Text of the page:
Uncertainty-aware Vision-based Metric Cross-view Geolocalization

Florian Fervers, Sebastian Bullinger, Christoph Bodensteiner, Michael Arens, Rainer Stiefelhagen
CVPR 2023

arXiv Video Code

tl;dr Perform metric self-localization by matching a vehicle’s camera readings against aerial imagery.

Probability distributions for the vehicle position predicted by our model which matches the vehicle's surround camera images with an aerial image. The first and second rows show the front and back cameras in the Ford AV dataset. The last row shows the aerial image with the search region in the center and driving direction pointing upwards. Blue and red color refer to low and high probability predicted by our model. Map data: Bing Maps © 2022 TomTom, © Vexcel Imaging.


This paper proposes a novel method for vision-based metric cross-view geolocalization (CVGL) that matches the camera images captured from a ground-based vehicle with an aerial image to determine the vehicle’s geo-pose. Since aerial images are globally available at low cost, they represent a potential compromise between two established paradigms of autonomous driving, i.e. using expensive high-definition prior maps or relying entirely on the sensor data captured at runtime.

We present an end-to-end differentiable model that uses the ground and aerial images to predict a probability distribution over possible vehicle poses. We combine multiple vehicle datasets with aerial images from orthophoto providers on which we demonstrate the feasibility of our method. Since the ground truth poses are often inaccurate w.r.t. the aerial images, we implement a pseudo-label approach to produce more accurate ground truth poses and make them publicly available.

While previous works require training data from the target region to achieve reasonable localization accuracy (i.e. same-area evaluation), our approach overcomes this limitation and outperforms previous results even in the strictly more challenging cross-area case. We improve the previous state-of-the-art by a large margin even without ground or aerial data from the test region, which highlights the model’s potential for global-scale application. We further integrate the uncertainty-aware predictions in a tracking framework to determine the vehicle’s trajectory over time resulting in a mean position error on KITTI-360 of 0.78m.


The original code used for our paper can be found in the supplementary material. We have since reworked some of the codebase to make it more accessible and easier to use. The code can be found in the following repositories:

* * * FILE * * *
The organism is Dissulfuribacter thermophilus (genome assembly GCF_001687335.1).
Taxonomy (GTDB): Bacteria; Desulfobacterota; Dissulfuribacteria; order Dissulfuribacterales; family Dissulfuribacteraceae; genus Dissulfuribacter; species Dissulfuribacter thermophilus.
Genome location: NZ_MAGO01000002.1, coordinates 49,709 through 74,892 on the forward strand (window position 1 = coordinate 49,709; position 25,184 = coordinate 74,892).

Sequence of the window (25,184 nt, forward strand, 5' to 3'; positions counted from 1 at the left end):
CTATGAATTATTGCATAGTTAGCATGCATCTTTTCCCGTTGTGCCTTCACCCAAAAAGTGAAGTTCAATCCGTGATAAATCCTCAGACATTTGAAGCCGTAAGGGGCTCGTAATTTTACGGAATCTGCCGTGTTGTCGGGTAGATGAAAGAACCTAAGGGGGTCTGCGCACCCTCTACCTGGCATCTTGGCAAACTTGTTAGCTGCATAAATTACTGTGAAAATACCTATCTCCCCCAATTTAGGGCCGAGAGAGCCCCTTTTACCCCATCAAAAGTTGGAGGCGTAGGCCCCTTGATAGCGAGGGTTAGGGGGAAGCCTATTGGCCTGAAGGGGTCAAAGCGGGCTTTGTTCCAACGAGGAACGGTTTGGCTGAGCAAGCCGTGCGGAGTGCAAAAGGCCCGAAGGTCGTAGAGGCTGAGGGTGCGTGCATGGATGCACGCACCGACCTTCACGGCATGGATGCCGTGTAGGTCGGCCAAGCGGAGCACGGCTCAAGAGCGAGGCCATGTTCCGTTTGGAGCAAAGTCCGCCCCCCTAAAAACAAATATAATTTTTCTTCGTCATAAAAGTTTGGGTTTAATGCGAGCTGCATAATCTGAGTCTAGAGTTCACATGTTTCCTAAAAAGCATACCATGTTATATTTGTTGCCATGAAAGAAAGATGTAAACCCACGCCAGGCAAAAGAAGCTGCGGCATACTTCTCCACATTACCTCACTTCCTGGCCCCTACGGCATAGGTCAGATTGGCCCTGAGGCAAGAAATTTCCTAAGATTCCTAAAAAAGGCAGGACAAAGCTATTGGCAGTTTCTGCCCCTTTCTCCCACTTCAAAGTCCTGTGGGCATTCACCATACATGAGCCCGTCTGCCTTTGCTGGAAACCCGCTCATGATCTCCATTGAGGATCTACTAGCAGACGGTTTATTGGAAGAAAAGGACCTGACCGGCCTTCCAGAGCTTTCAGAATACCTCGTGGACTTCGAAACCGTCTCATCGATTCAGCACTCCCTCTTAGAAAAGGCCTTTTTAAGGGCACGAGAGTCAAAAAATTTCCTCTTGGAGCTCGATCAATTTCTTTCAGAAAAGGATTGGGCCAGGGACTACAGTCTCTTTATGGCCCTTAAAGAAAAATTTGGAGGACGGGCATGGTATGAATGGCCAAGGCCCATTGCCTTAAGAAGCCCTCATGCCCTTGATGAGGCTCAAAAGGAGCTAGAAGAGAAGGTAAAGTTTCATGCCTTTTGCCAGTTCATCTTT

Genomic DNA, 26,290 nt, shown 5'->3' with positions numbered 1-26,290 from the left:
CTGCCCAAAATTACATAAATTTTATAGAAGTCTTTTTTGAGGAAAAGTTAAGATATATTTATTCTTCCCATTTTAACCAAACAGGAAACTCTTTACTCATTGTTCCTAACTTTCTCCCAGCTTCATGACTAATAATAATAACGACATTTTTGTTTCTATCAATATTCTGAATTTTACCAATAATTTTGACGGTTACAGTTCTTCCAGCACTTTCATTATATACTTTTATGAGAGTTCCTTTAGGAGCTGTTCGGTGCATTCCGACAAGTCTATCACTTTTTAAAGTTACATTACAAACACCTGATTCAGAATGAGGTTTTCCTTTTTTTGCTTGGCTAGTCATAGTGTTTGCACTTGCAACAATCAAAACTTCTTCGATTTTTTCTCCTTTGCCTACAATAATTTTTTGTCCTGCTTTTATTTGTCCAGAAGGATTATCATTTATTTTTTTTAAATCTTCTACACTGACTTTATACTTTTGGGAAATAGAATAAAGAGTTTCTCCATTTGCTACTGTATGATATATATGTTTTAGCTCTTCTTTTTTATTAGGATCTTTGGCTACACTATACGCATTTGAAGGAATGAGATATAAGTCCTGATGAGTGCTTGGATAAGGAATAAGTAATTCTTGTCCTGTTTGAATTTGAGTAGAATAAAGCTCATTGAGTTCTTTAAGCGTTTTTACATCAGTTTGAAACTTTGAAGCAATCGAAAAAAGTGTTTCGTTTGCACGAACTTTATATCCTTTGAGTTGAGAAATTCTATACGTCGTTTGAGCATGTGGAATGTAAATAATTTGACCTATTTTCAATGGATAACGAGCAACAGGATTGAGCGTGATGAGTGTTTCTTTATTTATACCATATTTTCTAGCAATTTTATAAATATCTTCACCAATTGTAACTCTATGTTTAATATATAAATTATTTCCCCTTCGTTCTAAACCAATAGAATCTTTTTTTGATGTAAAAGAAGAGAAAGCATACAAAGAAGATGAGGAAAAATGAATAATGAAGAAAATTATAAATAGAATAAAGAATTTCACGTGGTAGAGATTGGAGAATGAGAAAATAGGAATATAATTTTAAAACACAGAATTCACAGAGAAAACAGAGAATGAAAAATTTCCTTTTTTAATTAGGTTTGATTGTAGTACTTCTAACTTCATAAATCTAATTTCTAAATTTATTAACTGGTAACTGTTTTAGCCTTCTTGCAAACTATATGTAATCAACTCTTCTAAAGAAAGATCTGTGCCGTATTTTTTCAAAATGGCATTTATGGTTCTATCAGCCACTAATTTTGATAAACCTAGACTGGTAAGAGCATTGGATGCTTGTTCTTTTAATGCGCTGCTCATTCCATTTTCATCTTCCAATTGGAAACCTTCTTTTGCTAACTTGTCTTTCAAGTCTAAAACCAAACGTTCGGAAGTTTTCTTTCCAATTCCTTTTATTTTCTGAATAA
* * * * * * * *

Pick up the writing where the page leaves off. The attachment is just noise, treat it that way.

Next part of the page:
• tiledwebmaps: Package for fetching aerial images from tiled web maps.
  • cvgl_data: Common interface to all datasets used in the paper. Includes pseudo-labelled ground-truth.



SD: Average scene duration. Data-frames are divided into disjoint cells with size 100m x 100m to measure aerial coverage.

We collect data from seven different datasets over nine regions to train and test our method. The large amount of data allows evaluating in a cross-area setting, i.e. with disjoint train and test regions. Ford AV and KITTI-360 contain scenes that are significantly longer than the other datasets and are therefore most suited for evaluating tracking frameworks.

In addition to aerial images from DCGIS, MassGIS and Stratmap (which are taken between 2017 and 2021) we collect aerial images from Google Maps and Bing Maps during 2022. These images might be several years old since the recording date is not provided.

Since the vehicle’s geo-locations do not always accurately match the corresponding aerial images, we compute new geo-registered ground truth poses for all datasets used in the work (Fig. 4) and filter out invalid samples via an automated data-pruning approach (Fig. 5).


Our model outperforms previous approaches on the Ford AV dataset following the evaluation protocol of Shi et al. (CVPR2022), even under the strictly more challenging cross-area and cross-vehicle settings - which highlights the potential for global-scale application without fine-tuning on a new region or a new vehicle setup.

We additionally train our model without using information from the vehicle cameras, i.e. by setting all RGB values to zero. In this setting, the model learns a prior distribution of vehicle poses w.r.t. the aerial image since the BEV map is constant over different inputs. The model shows a performance similar to the previous state-of-the-art HighlyAccurate [35] for longitudinal recall indicating that their model might rely mainly on prior poses w.r.t. the aerial image rather than on cross-view matching. Fig. 6 shows a visualization of the features learned by the model in this setting.

We use a Kalman tracking framework to filter the uncertainty-aware predictions of the model and inertial measurements over time. In this setting, we outperform a recent lidar-visual metric CVGL method on KITTI-360 and achieve sub-meter accurate poses. We include two videos of the tracking framework applied to scenes in the Ford AV and KITTI-360 datasets below.


    author    = {Fervers, Florian and Bullinger, Sebastian and Bodensteiner, Christoph and Arens, Michael and Stiefelhagen, Rainer},
    title     = {Uncertainty-Aware Vision-Based Metric Cross-View Geolocalization},
    booktitle = {Proceedings of the IEEE/CVF Conference on Computer Vision and Pattern Recognition (CVPR)},
    month     = {June},
    year      = {2023},
    pages     = {21621-21631}